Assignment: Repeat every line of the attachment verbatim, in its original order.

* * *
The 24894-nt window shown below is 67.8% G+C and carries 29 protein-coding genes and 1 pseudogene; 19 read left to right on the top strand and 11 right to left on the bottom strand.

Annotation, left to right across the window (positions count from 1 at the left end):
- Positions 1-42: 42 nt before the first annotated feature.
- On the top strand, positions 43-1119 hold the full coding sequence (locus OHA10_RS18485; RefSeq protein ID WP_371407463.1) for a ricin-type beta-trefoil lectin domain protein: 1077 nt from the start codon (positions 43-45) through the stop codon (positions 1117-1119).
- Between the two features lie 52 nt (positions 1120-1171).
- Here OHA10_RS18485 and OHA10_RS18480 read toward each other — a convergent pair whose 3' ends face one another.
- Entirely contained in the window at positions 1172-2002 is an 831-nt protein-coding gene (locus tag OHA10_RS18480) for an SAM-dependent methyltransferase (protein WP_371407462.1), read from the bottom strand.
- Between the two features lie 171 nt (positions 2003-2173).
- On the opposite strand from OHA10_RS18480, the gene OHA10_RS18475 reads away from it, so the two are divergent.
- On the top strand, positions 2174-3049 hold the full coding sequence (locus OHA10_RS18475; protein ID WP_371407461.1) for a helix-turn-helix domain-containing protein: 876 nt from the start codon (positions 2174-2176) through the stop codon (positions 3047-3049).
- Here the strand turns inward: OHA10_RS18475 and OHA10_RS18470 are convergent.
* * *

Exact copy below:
The 24894-nt window shown below is 67.8% G+C and carries 29 protein-coding genes and 1 pseudogene; 19 read left to right on the top strand and 11 right to left on the bottom strand.

Annotation, left to right across the window (positions count from 1 at the left end):
- Positions 1-42: 42 nt before the first annotated feature.
- On the top strand, positions 43-1119 hold the full coding sequence (locus OHA10_RS18485; RefSeq protein ID WP_371407463.1) for a ricin-type beta-trefoil lectin domain protein: 1077 nt from the start codon (positions 43-45) through the stop codon (positions 1117-1119).
- Between the two features lie 52 nt (positions 1120-1171).
- Here OHA10_RS18485 and OHA10_RS18480 read toward each other — a convergent pair whose 3' ends face one another.
- Entirely contained in the window at positions 1172-2002 is an 831-nt protein-coding gene (locus tag OHA10_RS18480) for an SAM-dependent methyltransferase (protein WP_371407462.1), read from the bottom strand.
- Between the two features lie 171 nt (positions 2003-2173).
- On the opposite strand from OHA10_RS18480, the gene OHA10_RS18475 reads away from it, so the two are divergent.
- On the top strand, positions 2174-3049 hold the full coding sequence (locus OHA10_RS18475; protein ID WP_371407461.1) for a helix-turn-helix domain-containing protein: 876 nt from the start codon (positions 2174-2176) through the stop codon (positions 3047-3049).
- Here the strand turns inward: OHA10_RS18475 and OHA10_RS18470 are convergent.